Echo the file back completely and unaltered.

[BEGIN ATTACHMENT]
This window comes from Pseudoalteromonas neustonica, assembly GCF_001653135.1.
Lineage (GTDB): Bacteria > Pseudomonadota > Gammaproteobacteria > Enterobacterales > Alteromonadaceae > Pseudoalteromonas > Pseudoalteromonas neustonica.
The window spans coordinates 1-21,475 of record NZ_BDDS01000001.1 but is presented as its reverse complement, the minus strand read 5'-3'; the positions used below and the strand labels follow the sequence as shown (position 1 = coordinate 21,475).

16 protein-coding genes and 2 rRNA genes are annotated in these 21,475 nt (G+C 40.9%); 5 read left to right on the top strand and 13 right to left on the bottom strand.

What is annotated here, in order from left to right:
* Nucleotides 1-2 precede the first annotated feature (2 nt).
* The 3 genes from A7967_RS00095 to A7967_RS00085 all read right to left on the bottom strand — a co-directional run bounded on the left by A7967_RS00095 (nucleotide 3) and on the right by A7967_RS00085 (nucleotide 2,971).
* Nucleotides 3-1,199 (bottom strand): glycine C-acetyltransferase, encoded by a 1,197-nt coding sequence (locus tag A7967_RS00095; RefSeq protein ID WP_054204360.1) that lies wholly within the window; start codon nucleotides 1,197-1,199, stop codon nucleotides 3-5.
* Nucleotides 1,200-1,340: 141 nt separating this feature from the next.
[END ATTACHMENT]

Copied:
This window comes from Pseudoalteromonas neustonica, assembly GCF_001653135.1.
Lineage (GTDB): Bacteria > Pseudomonadota > Gammaproteobacteria > Enterobacterales > Alteromonadaceae > Pseudoalteromonas > Pseudoalteromonas neustonica.
The window spans coordinates 1-21,475 of record NZ_BDDS01000001.1 but is presented as its reverse complement, the minus strand read 5'-3'; the positions used below and the strand labels follow the sequence as shown (position 1 = coordinate 21,475).

16 protein-coding genes and 2 rRNA genes are annotated in these 21,475 nt (G+C 40.9%); 5 read left to right on the top strand and 13 right to left on the bottom strand.

What is annotated here, in order from left to right:
* Nucleotides 1-2 precede the first annotated feature (2 nt).
* The 3 genes from A7967_RS00095 to A7967_RS00085 all read right to left on the bottom strand — a co-directional run bounded on the left by A7967_RS00095 (nucleotide 3) and on the right by A7967_RS00085 (nucleotide 2,971).
* Nucleotides 3-1,199 (bottom strand): glycine C-acetyltransferase, encoded by a 1,197-nt coding sequence (locus tag A7967_RS00095; RefSeq protein ID WP_054204360.1) that lies wholly within the window; start codon nucleotides 1,197-1,199, stop codon nucleotides 3-5.
* Nucleotides 1,200-1,340: 141 nt separating this feature from the next.